Igniting our spirit

2012-02-02 00:00

IT’S taken the dead to wake up the living. At least that was the case for the large group of concerned citizens who turned up at the Aryan Hall in Raisethorpe to demand an end to the ongoing crematorium crisis in the city.

Over the hill in Hilton a group of retired electricity experts have formed a task team to play their part in trying to resolve the saga of never-ending power outages in their area. Businesses in the city are also coming to the party with their “adopt and beautify a site” project being co-ordinated by the Pietermaritzburg Chamber of Business.

Back at city hall we seem finally to have a municipal manager with a firm hand. Mxolisi Nkosi told disruptive traffic and security staff that he was the commander-in-chief. “Behave,” he said. “Either you leave or I leave.”

Finally, after a long time I am beginning to feel more optimistic about living in the capital city. You had to be at that crematorium meeting to realise that Pietermaritzburg really does have an active citizenry. Many of those present were either active or the children of marchers who participated in one of the biggest rates protest marches that took place in the city in the eighties. As heartening was the number of young people present. The meeting was chaired by Rajiv Nirgin, the very youthful president of the Midlands Hindu Society who was elected chairperson of the Msunduzi Crematorium and Cemeteries Concerned Citizens Committee (MCCCCC).

Nirgin said senior municipal leaders, including the mayor, municipal manager, speaker and head of community health, had agreed to meet the committee and they were currently negotiating to find a suitable date. He was also feeling upbeat about being a Maritzburger. Nirgin said he was impressed that a strong sentiment that came out of the crisis meeting was the desire to make the city better for everyone.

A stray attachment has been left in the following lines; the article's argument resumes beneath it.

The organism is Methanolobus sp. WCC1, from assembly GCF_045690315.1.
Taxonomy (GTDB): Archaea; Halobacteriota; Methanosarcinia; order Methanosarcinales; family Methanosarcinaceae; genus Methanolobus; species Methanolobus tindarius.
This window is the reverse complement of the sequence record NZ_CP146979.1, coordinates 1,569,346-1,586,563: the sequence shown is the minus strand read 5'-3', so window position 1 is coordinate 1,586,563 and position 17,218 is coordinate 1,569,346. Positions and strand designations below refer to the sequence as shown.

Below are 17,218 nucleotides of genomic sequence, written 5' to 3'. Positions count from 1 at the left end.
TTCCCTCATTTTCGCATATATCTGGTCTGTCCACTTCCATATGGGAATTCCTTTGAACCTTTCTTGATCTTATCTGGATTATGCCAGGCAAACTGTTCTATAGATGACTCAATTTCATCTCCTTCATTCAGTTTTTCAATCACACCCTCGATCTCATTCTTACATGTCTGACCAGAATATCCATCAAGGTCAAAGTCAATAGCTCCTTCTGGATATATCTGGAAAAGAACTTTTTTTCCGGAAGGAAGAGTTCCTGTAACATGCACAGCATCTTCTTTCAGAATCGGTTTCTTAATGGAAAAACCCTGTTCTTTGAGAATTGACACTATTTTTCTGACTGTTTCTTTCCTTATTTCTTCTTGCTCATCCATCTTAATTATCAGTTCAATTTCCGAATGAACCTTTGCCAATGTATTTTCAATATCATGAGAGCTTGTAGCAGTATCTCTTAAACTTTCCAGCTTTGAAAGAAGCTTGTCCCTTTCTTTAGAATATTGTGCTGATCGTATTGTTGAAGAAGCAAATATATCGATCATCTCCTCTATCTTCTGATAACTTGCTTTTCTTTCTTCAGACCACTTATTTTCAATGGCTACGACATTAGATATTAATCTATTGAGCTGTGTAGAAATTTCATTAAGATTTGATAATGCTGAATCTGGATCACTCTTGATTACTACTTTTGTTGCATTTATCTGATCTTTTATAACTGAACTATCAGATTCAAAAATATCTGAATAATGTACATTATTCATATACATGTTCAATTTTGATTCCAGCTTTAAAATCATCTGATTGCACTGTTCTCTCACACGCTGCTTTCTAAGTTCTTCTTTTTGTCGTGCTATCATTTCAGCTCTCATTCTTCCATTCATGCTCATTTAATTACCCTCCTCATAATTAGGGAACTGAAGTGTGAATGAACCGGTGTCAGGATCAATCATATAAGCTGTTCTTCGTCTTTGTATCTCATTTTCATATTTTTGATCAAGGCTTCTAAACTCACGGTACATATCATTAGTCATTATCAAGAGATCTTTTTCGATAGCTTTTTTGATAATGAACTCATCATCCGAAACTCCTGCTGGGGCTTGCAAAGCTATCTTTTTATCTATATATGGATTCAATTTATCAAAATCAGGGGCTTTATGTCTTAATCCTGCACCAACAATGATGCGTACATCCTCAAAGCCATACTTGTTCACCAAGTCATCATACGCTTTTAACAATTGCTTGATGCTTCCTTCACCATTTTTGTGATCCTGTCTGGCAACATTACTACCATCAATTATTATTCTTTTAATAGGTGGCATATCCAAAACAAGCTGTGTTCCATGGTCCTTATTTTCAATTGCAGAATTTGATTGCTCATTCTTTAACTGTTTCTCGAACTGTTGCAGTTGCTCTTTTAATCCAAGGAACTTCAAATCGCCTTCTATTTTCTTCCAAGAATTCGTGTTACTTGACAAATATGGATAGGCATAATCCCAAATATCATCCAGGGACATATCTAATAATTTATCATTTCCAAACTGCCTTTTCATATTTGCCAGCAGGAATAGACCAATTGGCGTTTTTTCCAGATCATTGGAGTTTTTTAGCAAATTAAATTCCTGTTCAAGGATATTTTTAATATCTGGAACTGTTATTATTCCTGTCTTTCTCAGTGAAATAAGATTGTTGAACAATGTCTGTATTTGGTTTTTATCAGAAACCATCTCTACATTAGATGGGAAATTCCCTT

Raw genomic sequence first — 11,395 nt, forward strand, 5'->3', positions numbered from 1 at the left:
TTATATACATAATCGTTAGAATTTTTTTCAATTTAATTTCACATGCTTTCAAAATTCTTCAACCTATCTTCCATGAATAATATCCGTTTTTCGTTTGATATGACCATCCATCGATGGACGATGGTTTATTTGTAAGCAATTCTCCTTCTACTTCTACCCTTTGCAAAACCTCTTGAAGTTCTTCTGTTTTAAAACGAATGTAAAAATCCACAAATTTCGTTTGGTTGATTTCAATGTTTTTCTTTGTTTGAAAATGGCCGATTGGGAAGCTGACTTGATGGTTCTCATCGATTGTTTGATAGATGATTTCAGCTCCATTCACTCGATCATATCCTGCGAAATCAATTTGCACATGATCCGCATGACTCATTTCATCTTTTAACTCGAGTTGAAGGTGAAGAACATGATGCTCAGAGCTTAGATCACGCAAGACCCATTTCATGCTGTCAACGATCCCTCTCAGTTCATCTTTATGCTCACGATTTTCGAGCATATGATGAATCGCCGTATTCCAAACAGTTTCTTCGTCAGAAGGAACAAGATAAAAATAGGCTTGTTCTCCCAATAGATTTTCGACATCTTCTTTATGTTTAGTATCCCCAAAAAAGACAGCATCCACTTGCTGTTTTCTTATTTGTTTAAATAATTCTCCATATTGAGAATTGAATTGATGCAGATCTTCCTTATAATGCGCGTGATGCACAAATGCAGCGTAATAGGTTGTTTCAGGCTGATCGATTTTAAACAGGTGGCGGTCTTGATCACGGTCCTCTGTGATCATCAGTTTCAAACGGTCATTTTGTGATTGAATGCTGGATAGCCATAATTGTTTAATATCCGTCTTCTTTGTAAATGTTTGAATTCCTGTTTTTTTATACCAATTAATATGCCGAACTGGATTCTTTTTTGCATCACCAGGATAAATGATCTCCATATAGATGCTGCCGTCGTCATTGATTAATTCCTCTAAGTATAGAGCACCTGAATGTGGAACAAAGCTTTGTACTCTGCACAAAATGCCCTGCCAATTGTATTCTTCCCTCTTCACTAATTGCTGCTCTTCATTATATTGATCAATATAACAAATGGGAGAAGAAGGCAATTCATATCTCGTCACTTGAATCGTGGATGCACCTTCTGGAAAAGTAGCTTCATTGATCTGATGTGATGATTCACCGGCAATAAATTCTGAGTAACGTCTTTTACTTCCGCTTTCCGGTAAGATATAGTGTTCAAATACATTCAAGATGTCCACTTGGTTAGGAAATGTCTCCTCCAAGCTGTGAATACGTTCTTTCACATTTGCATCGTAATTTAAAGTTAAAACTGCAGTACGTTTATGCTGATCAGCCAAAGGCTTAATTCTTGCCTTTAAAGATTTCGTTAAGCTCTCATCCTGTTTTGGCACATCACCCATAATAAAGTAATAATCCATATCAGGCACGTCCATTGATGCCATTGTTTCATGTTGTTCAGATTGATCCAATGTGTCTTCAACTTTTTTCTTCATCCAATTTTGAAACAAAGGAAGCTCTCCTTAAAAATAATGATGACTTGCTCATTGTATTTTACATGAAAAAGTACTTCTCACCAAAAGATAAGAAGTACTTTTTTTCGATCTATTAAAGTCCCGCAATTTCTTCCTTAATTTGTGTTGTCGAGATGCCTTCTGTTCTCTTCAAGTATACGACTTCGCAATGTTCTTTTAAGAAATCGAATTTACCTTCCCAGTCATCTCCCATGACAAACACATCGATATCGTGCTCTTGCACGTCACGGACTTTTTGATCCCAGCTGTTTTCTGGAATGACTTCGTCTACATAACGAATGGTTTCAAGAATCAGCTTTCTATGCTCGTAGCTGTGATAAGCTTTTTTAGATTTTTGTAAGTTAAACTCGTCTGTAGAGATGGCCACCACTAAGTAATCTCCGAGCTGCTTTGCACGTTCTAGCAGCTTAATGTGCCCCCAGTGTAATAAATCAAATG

However, a very big thank you has to be said to the small hardy band of citizens who for 10 years persisted, against an intransigent municipality, to try to get the crematorium issues resolved. They included local undertakers and religious leaders like Nash Jadoo and Pundit Kenny Pillay who has completed his monastic studies and is now known as Swami Nischalananda. I recall the first time the cremators broke down there were only two in the Mountain Rise Cemetery: one in the chapel and the other at the Hindu crematorium. We soon learnt that parts from the chapel cremator were used to fix the larger machine at the Hindu crematorium. For years this remained the only operating cremator. Then there was the saga of getting a brand new cremator that was housed in a room built at the side of the chapel. Of course, the undertakers knew better and tried their best to advise a bunch of arrogant officials who refused to listen. The end result was that an incinerator was installed instead of a cremator. There was high drama when this brand new cremator caught alight barely months after being installed and it limped on, with staff eventually abandoning it. Through all this, meetings were held at the cemetery and tours were arranged to other crematoriums but all these efforts fell on deaf ears. The lesson from all of this is never to give up. So it was good to see both the Swami and Jadoo at the crisis meeting and agreeing to be elected onto the concerned citizens committee.

Perhaps persistence will pay off as well for our lone champion on the public swimming pools front. Letter writer U. E. Rawat has not given up on drawing the authorities’ attention to the the shocking state of the city’s swimming pools and the lack of this recreational service in suburbs like Imbali and Edendale. All of this in a city where the average summer temperature remains in the upper 30s. Hopefully, the Concerned Citizens Committee, after resolving the crematorium and cemetery crisis, will tackle the issue of the city’s neglected municipal swimming pools. Then there is the exorbitant electricity disconnection and reconnection fees that affect the poor. The list goes on. Perhaps we need a few more concerned citizens’ committees to tackle different issues.

I’ve sat through many a community meeting where it was said that there is a wealth of skills available among our large population of retired citizens. It is good to see the formation of the electricity task team and here’s hoping that municipal officials accept rather than rebuff their offers of help. The late Gordon Haygarth, a former Durban town clerk, was a wonderful example of a senior citizen who used all his institutional memory to try to give guidance on the rates and public accounts front. So, too, was the later former councillor Leonard Nkosi, who despite being in his 90s was passionately involved with and concerned about land rights in Edendale. Let’s hope a younger generation keeps up the fight for appropriate development of Edendale that takes into account the rich history of the area.

• nalini@witness.co.za

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